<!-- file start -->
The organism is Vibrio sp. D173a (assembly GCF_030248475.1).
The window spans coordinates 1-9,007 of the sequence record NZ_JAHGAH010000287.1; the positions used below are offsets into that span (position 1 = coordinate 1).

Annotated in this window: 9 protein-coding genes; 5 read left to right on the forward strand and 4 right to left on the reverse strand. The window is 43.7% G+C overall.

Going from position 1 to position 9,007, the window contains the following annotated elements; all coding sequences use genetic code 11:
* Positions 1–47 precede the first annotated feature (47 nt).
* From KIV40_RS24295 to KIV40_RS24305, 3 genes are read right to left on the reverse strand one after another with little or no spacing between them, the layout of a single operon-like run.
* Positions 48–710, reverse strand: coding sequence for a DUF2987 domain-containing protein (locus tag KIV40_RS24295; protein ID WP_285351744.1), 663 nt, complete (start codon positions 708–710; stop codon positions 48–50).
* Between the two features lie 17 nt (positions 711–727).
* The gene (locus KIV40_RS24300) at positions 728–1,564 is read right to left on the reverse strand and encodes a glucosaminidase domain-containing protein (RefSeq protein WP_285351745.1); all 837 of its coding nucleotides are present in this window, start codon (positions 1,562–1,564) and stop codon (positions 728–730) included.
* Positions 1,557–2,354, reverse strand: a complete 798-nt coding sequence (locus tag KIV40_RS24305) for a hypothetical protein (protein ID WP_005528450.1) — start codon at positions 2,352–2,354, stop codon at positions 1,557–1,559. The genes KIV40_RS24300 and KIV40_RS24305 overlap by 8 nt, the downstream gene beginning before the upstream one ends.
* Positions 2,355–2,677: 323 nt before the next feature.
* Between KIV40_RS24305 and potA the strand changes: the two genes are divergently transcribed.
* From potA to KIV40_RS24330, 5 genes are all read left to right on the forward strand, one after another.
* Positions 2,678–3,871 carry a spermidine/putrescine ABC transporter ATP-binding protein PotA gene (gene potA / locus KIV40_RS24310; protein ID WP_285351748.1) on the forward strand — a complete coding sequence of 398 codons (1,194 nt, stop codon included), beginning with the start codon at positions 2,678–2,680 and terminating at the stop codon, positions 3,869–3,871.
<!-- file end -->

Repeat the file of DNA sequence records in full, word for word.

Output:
The organism is Vibrio sp. D173a (assembly GCF_030248475.1).
The window spans coordinates 1-9,007 of the sequence record NZ_JAHGAH010000287.1; the positions used below are offsets into that span (position 1 = coordinate 1).

Annotated in this window: 9 protein-coding genes; 5 read left to right on the forward strand and 4 right to left on the reverse strand. The window is 43.7% G+C overall.

Going from position 1 to position 9,007, the window contains the following annotated elements; all coding sequences use genetic code 11:
* Positions 1–47 precede the first annotated feature (47 nt).
* From KIV40_RS24295 to KIV40_RS24305, 3 genes are read right to left on the reverse strand one after another with little or no spacing between them, the layout of a single operon-like run.
* Positions 48–710, reverse strand: coding sequence for a DUF2987 domain-containing protein (locus tag KIV40_RS24295; protein ID WP_285351744.1), 663 nt, complete (start codon positions 708–710; stop codon positions 48–50).
* Between the two features lie 17 nt (positions 711–727).
* The gene (locus KIV40_RS24300) at positions 728–1,564 is read right to left on the reverse strand and encodes a glucosaminidase domain-containing protein (RefSeq protein WP_285351745.1); all 837 of its coding nucleotides are present in this window, start codon (positions 1,562–1,564) and stop codon (positions 728–730) included.
* Positions 1,557–2,354, reverse strand: a complete 798-nt coding sequence (locus tag KIV40_RS24305) for a hypothetical protein (protein ID WP_005528450.1) — start codon at positions 2,352–2,354, stop codon at positions 1,557–1,559. The genes KIV40_RS24300 and KIV40_RS24305 overlap by 8 nt, the downstream gene beginning before the upstream one ends.
* Positions 2,355–2,677: 323 nt before the next feature.
* Between KIV40_RS24305 and potA the strand changes: the two genes are divergently transcribed.
* From potA to KIV40_RS24330, 5 genes are all read left to right on the forward strand, one after another.
* Positions 2,678–3,871 carry a spermidine/putrescine ABC transporter ATP-binding protein PotA gene (gene potA / locus KIV40_RS24310; protein ID WP_285351748.1) on the forward strand — a complete coding sequence of 398 codons (1,194 nt, stop codon included), beginning with the start codon at positions 2,678–2,680 and terminating at the stop codon, positions 3,869–3,871.